In early October, I took Cayden for his transition evaluation, where he was assessed by a special education teacher, an occupational therapist, and a speech therapist, all from the Cherry Creek School District, during a play-based evaluation.  Alex, was there as well.  I had mentioned my concerns about his clumsiness and his inability to self-regulate, and they kept this in mind while they observed and interacted with him for an hour.  It didn't take them long to agree that he would absolutely benefit from ongoing services through the school district.  Apparently, all of these behaviors that have been confounding us and really trying our patience - the bouncing nonstop from one topic to another, the constant chattering and nonstop talking, the clumsiness, the not listening and not following directions, the hypersensitivity to criticism or discipline, the stuffing his mouth when he eats, the hyperactivity in general - they are all signs of sensory processing disorder.  Although the school district doesn't give a medical diagnosis, their observations convinced them that he qualifies for pre-school services through Cherry Creek School District, and they highly encouraged Alex to put in a request to restart occupational therapy sessions through Developmental Pathways up until Cayden started school.

Apparently, these "sensory issues" are very common in preemies and usually start manifesting after their second birthday and can greatly benefit from occupational therapy.  Cayden was discharged from OT just before his second birthday because at that time, he was meeting all his milestones.  If we had kept OT going, they would have noticed the emerging sensory behaviors and maybe we could have gotten a better jump on reigning Cayden in, but I'm glad it's been recognized now and that we're getting the services we need.

So after the transition evaluation, we were able to squeeze in three home visits with an occupational therapist and I am so grateful!  Within 15 minutes of meeting Cayden, the therapist said, "Oh, yeah.  He's a classic sensory kid!"  She's given us all kinds of tips and exercises and things to do to help manage Cayden's behavior and get him on the path to self-regulation.  In people with sensory processing disorder, sensory signals don't get organized into appropriate responses.  They can have issues with any or all of the senses - sight, hearing, taste, touch, movement - and they can be over-responsive or under-responsive.  Cayden is an under-responder.  A quote from the Sensory Processing Diorder Foundation's website sums him up perfectly:  "Children (with under-responsive SPD) exhibit an appetite for sensation that is in perpetual overdrive."  There is way too much to go into detail about in this blog, but if you're interested, check out the SPD Foundation's website here.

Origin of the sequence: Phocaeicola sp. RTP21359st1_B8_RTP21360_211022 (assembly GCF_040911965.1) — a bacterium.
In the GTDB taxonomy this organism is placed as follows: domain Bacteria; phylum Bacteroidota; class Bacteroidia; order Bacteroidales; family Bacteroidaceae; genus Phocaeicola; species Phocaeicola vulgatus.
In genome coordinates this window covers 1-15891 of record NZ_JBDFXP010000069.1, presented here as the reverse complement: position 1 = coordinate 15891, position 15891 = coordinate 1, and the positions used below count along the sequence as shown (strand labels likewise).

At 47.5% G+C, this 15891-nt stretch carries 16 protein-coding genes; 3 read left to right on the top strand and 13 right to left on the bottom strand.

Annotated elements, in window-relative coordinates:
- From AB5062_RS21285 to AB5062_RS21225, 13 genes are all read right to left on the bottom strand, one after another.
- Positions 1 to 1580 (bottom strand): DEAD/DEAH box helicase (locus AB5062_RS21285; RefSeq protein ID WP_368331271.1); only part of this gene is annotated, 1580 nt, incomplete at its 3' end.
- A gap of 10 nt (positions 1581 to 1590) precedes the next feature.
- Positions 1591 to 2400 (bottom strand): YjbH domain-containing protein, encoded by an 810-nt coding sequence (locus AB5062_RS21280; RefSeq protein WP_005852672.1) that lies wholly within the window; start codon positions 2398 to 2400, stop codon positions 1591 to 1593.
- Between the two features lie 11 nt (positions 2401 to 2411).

As a result of the transition evaluation, we had Cayden's IEP meeting the first week in November and they suggested we start him in pre-school just before his third birthday.  It all came about so fast and honestly, I wasn't quite ready to let him go!  We barely had two months of Mommy and Cayden time during the mornings Jamison was in pre-school, and I didn't feel like we got to really take advantage of that time together.  But the bottom line is that Cayden was SO ready to go to pre-school and the sooner we continued on with services through the school, the better off he would be.  Somewhat reluctantly, I agreed to start him at Aspen Crossing Elementary last Thursday, November 14th.  He's at the same school as Jamison, but there are two different pre-school classes, and they're each in a different class with different teachers but they share the same specialists.  Cayden will be getting occupational therapy while he's there, as well as working with a special education teacher and speech therapist.  (Side note:  during the transition evaluation, everyone was blown away by Cayden's advanced, articulate, thoughtful speech, so there aren't really any concerns on that end, it's more the receptive speech skills - or paying attention, focusing, listening, and following directions - where he needs help!)

Sure enough, Cayden's first day of school saw him running through the door, leaving me holding his backpack and jacket, waiting for a hug or a kiss or at least a "Goodbye, Mommy!", but I got nothing of the sort.  He ran straight to a table full of other kids, sat down, and started coloring.  I had to yell his name several times before he finally looked up so I could take his picture on his first day of school:

I'll be fine, Mommy - I love it here!

With his backpack on, SO excited for his first day!

Go Marmots!!

Well, I had intended to catch up on all of the other fun stuff we've done over the past couple of months, but it looks like this post ended up being long enough just talking about the transition evaluation/OT/PT/SPD stuff.  I guess I'll end this for now and hopefully post again soon with pictures and details about all of our other adventures in September, October, and November!